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Has Obama finally agreed to reduce taxes?

Posted By -NO AUTHOR- On 07/18/2011 @ 1:00 am In Commentary | Comments Disabled

On July 14, President Obama changed his language on the debt limit negotiations: He said that his proposal of a “balanced approach” – one that includes revenue increases as well as spending cuts – is what the American people want.

From the above “switch in language,” you must understand that now President Obama must be on the side of the people. If you, dear informed reader, do not follow me on this, then we are still a long way from protecting America from excessive government.

Why do I say that he is speaking our language? Because with the current taxation level and the current government size, asking for a (government) revenue increase is equivalent to advocating for tax cuts and government downsizing.

He may not know it, as he does not know much about the economy. His staff and teleprompter may not know it either, but you must understand this concept very clearly and share it as much as you can.

We must make sure that this concept becomes clear for the masses, or America risks fighting the battle against government inflation over and over again in the future.

Let me explain:

The Laffer curve, publicized by economist Arthur Laffer in the ’80s, shows the relation between taxes and government revenue. When taxes are below a reasonable amount, an increase in taxes produces – as it is intuitive – an increase in government revenue.

However, the Laffer curve shows that when taxes are above that same reasonable amount, an increase in taxes produces a decrease in government revenue.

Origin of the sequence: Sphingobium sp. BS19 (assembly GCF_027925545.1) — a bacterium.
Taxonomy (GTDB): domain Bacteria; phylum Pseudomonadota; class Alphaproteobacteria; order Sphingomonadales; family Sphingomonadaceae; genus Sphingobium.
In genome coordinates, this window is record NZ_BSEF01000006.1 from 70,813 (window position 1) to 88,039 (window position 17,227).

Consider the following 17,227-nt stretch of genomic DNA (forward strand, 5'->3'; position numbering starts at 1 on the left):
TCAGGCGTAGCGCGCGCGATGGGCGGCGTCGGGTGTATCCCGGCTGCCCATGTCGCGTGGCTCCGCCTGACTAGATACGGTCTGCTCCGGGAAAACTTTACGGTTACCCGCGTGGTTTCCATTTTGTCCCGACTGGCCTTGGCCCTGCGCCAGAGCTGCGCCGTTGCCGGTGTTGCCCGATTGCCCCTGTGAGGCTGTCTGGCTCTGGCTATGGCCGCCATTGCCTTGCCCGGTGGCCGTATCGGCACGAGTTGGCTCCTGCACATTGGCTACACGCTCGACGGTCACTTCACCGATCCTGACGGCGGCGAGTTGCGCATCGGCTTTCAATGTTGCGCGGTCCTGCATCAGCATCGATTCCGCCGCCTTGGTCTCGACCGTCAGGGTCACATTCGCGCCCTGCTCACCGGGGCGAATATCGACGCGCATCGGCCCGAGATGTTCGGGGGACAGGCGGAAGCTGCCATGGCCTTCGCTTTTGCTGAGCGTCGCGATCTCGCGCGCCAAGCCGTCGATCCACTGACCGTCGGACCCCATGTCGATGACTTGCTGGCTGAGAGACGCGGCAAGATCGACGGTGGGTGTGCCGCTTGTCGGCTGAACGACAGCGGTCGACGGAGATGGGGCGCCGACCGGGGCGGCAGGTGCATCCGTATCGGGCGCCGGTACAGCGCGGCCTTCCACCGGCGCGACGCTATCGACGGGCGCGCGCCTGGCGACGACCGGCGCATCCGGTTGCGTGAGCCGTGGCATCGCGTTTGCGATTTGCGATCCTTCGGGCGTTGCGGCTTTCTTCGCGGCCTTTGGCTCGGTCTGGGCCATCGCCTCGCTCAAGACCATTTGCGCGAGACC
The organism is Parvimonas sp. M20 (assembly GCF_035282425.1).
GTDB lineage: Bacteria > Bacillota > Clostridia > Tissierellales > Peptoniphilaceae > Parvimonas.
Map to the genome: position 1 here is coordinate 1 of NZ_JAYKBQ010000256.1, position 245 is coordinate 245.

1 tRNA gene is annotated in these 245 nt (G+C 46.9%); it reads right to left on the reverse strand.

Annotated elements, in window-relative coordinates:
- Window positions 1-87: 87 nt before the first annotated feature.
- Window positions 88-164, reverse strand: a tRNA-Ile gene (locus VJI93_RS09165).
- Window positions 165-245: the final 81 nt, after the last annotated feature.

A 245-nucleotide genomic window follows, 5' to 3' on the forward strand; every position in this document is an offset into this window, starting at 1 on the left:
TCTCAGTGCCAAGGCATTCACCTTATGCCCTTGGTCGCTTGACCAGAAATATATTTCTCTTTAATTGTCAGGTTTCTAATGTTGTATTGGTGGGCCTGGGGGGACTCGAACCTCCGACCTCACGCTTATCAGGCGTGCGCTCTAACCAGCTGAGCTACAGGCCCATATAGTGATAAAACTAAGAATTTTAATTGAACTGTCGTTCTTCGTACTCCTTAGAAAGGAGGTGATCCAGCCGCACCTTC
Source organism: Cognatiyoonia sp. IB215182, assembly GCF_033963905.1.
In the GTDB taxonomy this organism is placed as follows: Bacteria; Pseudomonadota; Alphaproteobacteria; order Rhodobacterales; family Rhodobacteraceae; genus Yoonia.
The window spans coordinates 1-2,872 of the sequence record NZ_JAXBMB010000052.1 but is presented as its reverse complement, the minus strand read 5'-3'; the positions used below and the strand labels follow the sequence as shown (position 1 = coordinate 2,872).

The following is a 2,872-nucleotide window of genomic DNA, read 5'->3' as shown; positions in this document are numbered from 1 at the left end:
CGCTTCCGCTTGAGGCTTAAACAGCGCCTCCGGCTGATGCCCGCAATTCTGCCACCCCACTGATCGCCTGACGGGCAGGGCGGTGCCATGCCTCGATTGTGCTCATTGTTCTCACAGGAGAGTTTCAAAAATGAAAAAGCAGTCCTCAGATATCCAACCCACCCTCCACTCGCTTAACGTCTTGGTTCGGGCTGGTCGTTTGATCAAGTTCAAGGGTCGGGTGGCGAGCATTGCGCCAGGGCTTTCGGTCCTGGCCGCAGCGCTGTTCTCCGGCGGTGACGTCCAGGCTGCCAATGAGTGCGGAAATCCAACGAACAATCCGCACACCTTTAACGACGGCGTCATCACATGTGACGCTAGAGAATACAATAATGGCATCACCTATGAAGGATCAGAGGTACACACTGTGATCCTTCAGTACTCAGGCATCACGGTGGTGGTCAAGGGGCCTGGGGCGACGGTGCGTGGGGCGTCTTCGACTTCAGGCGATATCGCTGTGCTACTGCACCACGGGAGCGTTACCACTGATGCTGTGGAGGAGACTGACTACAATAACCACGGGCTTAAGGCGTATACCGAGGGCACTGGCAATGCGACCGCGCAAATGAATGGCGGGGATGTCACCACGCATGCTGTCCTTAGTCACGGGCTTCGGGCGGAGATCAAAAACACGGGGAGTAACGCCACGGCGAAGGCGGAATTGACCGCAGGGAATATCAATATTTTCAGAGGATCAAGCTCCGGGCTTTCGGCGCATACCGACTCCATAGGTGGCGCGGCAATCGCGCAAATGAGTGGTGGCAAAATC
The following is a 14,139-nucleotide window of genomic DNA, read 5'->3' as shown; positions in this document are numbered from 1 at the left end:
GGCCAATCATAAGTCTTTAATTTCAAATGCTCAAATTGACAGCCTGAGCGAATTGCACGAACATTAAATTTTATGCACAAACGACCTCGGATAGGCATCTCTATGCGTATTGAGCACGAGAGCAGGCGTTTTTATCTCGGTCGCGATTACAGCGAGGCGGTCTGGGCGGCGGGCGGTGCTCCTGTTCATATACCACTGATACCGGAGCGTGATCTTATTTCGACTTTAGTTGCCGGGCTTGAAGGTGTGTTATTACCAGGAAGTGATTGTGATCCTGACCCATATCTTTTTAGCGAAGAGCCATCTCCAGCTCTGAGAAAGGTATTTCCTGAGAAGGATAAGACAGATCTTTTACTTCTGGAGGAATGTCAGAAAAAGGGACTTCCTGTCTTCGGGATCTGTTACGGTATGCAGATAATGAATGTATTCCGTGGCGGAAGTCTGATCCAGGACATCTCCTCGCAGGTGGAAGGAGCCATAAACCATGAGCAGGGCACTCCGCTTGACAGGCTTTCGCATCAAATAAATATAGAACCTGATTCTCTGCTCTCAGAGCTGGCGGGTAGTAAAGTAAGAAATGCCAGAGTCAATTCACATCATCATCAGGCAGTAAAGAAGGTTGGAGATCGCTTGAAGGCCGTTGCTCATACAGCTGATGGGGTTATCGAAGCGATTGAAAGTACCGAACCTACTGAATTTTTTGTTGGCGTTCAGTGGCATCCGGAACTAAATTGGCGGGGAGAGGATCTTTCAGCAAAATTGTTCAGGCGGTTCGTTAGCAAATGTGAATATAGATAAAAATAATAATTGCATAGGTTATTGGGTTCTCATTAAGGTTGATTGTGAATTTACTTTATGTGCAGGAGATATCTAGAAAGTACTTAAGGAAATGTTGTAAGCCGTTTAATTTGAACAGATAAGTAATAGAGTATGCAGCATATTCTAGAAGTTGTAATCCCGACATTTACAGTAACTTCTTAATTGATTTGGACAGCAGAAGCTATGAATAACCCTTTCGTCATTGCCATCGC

As it was then demonstrated by Margaret Thatcher and Ronald Reagan, when taxes are too high, a tax reduction will produce a higher private sector activity and a higher government revenue.

But there is more. The current tea party is mostly about government reduction. People intuitively understand the negative effects of nationalization, centralization and ever-expanding governments.

The STING curve, as explained in my book, “Understanding Economic Optimalism,” shows the relation between government size and economic activity. More people working in government implies less people producing wealth. Vice versa, a leaner government allows for more economic activity and wealth creation in the private sector, higher government revenue and more government services.

The STING curve shows that when government size is above an optimum level, a decrease in government size produces an increase in government revenues and services (our “return on investment” in government).

One final point:

Why did we allow incompetents and economic ignoramuses to also take the moral ground? Is it not preposterous to see people religiously praising (and voting for) those very same people who have generated so many crises, so much joblessness and so much poverty? Why are we allowing people like Rep. Charles Rangel and Sen. Harry Reid to stand on the pulpit and preach morality to the rest of us who produce wealth instead of consuming it?

Let’s use the above economic facts to the best of our ability to show that those advocating small governments, not big governments, are on the side of the poor.

Thank you, President Obama, for starting a process that can bring both sides together – toward a reasonable level of taxation and an optimum size of government.

Thank you, dear informed reader, for pointing out to our confused friends that lower taxes and a smaller government are exactly what we need for raising their standard of living and for increased government revenues and services.

Giuseppe Gori has a doctorate degree in Computer Science, has years of experience in communication software development, has been a visiting professor at the University of Western Ontario and assistant professor at the University of Pisa, Italy. He has been the leader of the Family Coalition Party of Ontario for 10 years and has started businesses in Canada and in the U.S. He has also published music books for children to learn how to play piano using a revolutionary visual method, called “Readable Music.”


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